Taking a step back, configuration should undergo the same kind of promotion process you’d expect from any development team. You want to be performing continuous builds. For operations, this means that every time someone modifies a configuration file, that file gets pushed into a test environment and an automated process makes sure that the device being configured still runs.
Every game company I’ve worked for has used some form of Scrum methodology for development. Online game operations groups should get on the bandwagon. Carefully.
If you try to apply Scrum to everything you’ll do in operations, you’ll find out pretty quickly that Scrum is designed for projects and you do a lot of maintenance work. Don’t try and use Scrum there. If something breaks, do not write a user story about how “As a user, I would like gameserver01.bos.gamecompany.com to be functional.”
Instead, treat it as a bug. Use your existing bug system if possible. This is convenient because it’s pretty easy to explain priority A bugs to your producers, and they’ll understand why it’s affecting your velocity. This also subtly implies that QA should be involved in verifying the fixes. That’s not an accident.
Also, identify tasks that can’t be decomposed into sprint-sized chunks and think about applying Kanban techniques there. Clinton Keith threw out Kanban as the appropriate agile operations technique in a seminar I took once. It’s not the be all and end all — that’s a misapprehension caused by not enough communication between development and operations — but it’s not bad if you’re doing a lot of repetitive tasks.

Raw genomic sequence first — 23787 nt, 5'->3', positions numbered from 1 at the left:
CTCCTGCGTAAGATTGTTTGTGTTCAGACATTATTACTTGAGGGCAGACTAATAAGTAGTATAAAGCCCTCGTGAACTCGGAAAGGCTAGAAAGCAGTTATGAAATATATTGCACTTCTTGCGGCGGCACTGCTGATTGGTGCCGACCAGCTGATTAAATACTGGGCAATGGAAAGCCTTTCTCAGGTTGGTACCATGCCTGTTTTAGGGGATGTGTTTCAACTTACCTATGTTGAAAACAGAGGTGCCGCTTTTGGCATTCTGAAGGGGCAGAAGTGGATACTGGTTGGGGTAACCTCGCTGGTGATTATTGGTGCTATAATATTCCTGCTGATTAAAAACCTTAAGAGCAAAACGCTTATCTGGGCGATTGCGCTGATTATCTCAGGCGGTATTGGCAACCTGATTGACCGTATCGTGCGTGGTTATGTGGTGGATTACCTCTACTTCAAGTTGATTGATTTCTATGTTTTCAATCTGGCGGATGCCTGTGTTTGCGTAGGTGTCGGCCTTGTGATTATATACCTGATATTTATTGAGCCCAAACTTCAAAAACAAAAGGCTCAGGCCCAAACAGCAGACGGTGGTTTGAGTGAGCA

Finally, cross-fertilize your scrums. I don’t think we really want an operations scrum; rather, we want a datacenter scrum, which is primarily focused on operational tasks. We want a security scrum, which needs both operational security guys and developers. We want operations people sitting on most if not all engineering-oriented scrums. Scrum is a great fit for devops because it’s oriented towards projects, not functional groups.
You don’t want developers writing code without QA involved. The same applies to system administrators.
Load testing, security monitoring, and functionality monitoring are part of good data center infrastructure. They should be part of the development and build process as well.
Squish those two together and you wind up wanting to do full stack testing as early on as possible. Testing in a simulation of a live environment — here’s where cloud technologies come in — is really useful. This makes QA involvement a natural part of the process; you want to bring the traditional code branch into an integration environment with the ops configuration branch as soon as possible. The idea is to find out if your wacky configuration ideas break the carefully crafted software earlier rather than later.
Since you’re filing infrastructure issues as bugs, you already need QA to understand how to find and report bugs in your stuff, so that all works out rather well.
I want to dig further into each of those techniques, and I also want to talk a bit about how you can get from zero to devops. I’ll probably do the latter next. Thanks for reading, particularly since it’s been a long long while.